The page content object provides the initial HTML framework for the page. That is, when we load the page content object, and ask it for it's actual content data, we will receive a block of HTML that lays out the overall page structure, and will refer to other content objects that are needed to complete the page (such as images, stylesheets, menus, and text). These references to other content objects are specified using special tags in the HTML that are understood by ExSite (although they will look like HTML comments to any other HTML-handling program).

To illustrate, here is a very simple example of the type of HTML content that you might get in a "page" content object:
<img src="/base_2017/logo.html">
From this you can see that the bare essentials of the page are included: a head section, a body section, and a few other items inside those. A more realistic example would probably include all sorts of layout instructions (tables, divs, css, javascript, etc.).

There are three special tags in this example that refer to other content objects that are needed to complete the page:
This tells ExSite to insert the appropriate meta-data into this spot. Meta-data is not really content, but it can be inserted into the page just like content can.
This tells ExSite to insert a URL to the logo content object into this spot. ExSite will perform a search for logo (as described above), and when it is found, will determine the best URL to use.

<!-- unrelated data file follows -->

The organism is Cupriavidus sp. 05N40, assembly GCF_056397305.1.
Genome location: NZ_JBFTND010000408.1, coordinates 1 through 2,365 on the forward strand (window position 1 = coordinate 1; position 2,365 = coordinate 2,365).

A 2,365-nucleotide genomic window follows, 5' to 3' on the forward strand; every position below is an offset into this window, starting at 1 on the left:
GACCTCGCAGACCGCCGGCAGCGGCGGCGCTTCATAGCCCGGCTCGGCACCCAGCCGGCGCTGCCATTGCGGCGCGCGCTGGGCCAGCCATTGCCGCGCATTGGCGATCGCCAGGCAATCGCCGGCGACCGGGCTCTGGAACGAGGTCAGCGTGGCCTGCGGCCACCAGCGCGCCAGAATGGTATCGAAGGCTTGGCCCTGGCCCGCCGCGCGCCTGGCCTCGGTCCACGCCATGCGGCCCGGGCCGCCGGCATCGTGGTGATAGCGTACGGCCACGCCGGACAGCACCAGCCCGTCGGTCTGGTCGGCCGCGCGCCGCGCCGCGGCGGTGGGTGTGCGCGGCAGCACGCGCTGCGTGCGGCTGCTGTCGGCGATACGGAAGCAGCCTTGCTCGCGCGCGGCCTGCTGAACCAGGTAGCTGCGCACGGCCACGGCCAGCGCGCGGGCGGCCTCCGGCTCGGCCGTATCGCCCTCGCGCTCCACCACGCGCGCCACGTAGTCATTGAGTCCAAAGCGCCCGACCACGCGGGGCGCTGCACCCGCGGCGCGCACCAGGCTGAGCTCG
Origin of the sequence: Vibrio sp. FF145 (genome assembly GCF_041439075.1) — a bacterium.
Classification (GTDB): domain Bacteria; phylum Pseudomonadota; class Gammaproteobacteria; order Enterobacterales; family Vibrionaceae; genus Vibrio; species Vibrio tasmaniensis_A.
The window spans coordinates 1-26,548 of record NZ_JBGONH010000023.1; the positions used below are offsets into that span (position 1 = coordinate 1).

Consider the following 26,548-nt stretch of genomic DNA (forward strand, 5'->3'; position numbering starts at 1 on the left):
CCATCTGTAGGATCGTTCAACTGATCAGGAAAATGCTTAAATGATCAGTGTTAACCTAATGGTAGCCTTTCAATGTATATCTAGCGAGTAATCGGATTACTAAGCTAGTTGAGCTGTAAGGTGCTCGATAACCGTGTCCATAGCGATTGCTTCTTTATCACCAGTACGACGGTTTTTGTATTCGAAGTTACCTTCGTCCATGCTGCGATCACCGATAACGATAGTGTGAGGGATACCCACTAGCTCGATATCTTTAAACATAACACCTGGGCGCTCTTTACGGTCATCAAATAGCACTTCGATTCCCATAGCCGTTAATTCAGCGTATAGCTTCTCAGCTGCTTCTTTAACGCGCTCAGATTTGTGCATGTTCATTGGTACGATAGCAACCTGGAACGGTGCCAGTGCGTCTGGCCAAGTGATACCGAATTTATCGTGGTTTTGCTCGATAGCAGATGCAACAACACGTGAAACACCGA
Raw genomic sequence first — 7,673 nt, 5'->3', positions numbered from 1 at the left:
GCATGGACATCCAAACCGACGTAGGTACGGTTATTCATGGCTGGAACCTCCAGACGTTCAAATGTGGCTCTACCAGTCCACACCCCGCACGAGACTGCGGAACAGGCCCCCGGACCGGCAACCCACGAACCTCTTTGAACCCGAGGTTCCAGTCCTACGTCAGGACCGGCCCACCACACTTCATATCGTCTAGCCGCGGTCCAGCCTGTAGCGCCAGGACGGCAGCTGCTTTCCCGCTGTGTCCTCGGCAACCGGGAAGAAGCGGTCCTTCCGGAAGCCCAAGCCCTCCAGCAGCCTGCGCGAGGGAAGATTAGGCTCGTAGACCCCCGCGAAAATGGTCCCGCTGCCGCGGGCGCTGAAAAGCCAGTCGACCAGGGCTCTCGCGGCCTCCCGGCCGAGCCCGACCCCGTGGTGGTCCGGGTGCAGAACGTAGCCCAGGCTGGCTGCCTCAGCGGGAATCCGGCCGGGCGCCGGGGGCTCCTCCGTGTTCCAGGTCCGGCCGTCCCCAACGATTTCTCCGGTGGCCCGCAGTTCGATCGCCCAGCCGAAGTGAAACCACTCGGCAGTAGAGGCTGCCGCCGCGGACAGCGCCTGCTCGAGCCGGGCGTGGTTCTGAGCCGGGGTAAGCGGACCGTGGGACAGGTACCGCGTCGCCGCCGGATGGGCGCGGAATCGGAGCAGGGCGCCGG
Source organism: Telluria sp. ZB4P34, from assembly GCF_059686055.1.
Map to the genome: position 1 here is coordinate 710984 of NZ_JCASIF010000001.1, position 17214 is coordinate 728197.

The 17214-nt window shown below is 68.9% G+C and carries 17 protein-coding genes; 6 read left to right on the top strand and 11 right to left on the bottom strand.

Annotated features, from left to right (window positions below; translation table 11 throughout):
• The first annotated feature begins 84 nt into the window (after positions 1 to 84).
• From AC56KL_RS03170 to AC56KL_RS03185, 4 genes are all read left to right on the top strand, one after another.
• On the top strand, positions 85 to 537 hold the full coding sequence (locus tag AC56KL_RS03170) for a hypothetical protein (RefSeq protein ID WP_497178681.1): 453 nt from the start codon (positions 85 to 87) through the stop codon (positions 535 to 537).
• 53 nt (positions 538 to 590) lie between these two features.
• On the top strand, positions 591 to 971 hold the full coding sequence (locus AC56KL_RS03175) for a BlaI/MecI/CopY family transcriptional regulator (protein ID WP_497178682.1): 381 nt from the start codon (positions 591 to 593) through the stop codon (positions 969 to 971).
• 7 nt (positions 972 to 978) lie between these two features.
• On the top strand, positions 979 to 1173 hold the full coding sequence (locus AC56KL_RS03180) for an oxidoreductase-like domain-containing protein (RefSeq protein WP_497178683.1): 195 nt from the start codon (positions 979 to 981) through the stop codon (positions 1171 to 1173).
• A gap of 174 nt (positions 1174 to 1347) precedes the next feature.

This tells ExSite to insert the HTML for the body content object into this spot. ExSite will perform a search for body (as described above), and when it is found, will determine the best HTML representation of the content to use.

Once these substitutions are complete, ExSite looks at the new, expanded, version of the page's HTML. New content references may have appeared as a result of the substitutions we performed, in which case, we have to repeat the process and search for the missing content, until no more references can be found. At that point, the page construction is complete, and it can be delivered to its destination - either the client browser (if the page is being rendered dynamically) or the publishing program (if the page is meant to be viewed statically).

More information on how to use substitution tags is given in the ExSite Templating Guide.